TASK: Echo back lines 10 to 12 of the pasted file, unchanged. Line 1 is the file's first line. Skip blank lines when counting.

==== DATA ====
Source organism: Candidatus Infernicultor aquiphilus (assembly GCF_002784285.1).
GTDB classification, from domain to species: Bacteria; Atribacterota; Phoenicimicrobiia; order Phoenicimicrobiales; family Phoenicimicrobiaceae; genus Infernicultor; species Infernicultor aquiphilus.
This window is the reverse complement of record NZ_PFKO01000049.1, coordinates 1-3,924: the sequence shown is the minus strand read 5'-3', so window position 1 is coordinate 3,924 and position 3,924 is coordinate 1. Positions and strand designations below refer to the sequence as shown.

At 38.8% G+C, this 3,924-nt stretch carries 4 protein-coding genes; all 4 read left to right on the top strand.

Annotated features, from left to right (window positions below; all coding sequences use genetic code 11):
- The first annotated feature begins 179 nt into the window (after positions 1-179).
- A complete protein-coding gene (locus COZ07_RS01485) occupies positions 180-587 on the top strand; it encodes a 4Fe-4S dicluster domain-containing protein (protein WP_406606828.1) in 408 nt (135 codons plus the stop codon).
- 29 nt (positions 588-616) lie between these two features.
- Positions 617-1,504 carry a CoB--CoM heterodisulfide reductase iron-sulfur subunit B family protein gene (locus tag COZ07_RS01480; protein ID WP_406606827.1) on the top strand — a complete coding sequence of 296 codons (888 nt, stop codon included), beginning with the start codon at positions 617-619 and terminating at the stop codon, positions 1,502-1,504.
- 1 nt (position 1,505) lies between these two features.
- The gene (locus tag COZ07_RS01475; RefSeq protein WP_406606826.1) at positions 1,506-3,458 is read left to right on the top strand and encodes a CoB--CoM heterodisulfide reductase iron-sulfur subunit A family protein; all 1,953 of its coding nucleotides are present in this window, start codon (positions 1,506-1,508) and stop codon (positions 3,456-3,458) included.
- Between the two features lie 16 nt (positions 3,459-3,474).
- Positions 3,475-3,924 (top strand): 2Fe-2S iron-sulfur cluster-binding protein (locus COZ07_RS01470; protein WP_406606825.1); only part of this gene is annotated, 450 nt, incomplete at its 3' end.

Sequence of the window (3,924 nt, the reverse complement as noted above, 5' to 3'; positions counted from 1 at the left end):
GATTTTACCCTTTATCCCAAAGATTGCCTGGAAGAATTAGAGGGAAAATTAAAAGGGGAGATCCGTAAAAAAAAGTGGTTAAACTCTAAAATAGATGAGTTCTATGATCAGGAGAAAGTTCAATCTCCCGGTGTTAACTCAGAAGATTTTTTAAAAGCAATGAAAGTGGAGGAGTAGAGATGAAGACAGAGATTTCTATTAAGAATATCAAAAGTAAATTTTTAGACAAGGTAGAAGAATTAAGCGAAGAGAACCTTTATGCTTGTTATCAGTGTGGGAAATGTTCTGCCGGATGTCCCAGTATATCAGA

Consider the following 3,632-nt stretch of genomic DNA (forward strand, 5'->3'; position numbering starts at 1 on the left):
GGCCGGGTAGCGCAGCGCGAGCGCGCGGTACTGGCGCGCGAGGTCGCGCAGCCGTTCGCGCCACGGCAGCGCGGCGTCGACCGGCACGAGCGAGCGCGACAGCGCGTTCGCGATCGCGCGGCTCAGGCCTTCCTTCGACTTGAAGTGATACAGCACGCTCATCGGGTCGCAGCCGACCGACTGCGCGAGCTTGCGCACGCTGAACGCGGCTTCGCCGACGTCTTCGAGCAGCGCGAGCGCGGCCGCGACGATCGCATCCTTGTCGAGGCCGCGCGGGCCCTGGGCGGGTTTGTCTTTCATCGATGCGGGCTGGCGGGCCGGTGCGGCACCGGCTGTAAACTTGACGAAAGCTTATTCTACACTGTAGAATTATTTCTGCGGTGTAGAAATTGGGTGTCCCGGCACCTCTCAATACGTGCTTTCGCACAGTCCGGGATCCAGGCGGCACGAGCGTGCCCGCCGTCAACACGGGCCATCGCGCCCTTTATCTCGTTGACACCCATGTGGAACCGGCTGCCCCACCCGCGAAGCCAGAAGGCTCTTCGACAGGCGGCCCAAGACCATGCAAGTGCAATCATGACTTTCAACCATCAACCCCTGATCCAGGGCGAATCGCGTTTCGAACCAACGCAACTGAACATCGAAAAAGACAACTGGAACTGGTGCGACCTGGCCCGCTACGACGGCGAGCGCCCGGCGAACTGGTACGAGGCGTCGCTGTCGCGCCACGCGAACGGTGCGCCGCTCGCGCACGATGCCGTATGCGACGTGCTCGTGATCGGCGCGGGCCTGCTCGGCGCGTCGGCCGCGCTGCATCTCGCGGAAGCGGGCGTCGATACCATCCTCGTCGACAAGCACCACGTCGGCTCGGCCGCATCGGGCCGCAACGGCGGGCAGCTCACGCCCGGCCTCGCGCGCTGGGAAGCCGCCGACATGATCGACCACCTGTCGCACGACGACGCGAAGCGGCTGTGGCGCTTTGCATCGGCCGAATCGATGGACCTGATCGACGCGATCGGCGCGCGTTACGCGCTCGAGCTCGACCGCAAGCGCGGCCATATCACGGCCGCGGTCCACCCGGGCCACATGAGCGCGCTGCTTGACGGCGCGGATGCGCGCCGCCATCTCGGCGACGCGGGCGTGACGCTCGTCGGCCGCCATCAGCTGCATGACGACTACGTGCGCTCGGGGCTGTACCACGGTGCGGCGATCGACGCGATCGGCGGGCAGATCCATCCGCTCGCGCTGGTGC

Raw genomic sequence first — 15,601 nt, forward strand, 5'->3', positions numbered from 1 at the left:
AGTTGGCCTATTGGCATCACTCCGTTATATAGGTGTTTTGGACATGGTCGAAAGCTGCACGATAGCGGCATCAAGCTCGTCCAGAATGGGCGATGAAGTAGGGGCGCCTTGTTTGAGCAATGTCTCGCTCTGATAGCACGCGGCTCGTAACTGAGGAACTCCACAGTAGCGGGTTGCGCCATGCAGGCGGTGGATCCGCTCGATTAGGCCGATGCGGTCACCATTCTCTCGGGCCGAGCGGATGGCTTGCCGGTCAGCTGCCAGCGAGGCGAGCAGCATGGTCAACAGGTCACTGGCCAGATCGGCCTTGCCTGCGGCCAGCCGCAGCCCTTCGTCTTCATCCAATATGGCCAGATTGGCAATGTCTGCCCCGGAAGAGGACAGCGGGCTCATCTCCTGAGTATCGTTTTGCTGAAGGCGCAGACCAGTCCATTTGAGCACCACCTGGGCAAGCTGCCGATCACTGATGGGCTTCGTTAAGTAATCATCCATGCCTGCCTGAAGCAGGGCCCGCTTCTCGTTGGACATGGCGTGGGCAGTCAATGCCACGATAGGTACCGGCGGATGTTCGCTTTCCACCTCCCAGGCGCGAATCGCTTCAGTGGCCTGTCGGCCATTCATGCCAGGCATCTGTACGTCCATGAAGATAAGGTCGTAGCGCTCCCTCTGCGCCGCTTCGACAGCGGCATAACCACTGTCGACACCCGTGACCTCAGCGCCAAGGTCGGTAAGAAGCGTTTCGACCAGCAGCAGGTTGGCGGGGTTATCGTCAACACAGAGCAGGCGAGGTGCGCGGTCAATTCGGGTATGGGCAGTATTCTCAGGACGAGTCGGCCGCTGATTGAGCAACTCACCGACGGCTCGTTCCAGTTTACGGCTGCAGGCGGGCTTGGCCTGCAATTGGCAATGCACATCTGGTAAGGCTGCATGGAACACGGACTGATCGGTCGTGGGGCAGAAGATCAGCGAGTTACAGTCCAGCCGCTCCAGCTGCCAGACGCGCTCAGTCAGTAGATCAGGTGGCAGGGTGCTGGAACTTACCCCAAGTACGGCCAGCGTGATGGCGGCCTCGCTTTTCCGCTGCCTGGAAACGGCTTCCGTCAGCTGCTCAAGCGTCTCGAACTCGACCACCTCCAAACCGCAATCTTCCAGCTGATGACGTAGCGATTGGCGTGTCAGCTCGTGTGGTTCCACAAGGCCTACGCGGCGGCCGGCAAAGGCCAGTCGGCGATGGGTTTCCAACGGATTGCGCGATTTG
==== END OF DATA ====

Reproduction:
- 1 nt (position 1,505) lies between these two features.
- The gene (locus tag COZ07_RS01475; RefSeq protein WP_406606826.1) at positions 1,506-3,458 is read left to right on the top strand and encodes a CoB--CoM heterodisulfide reductase iron-sulfur subunit A family protein; all 1,953 of its coding nucleotides are present in this window, start codon (positions 1,506-1,508) and stop codon (positions 3,456-3,458) included.
- Between the two features lie 16 nt (positions 3,459-3,474).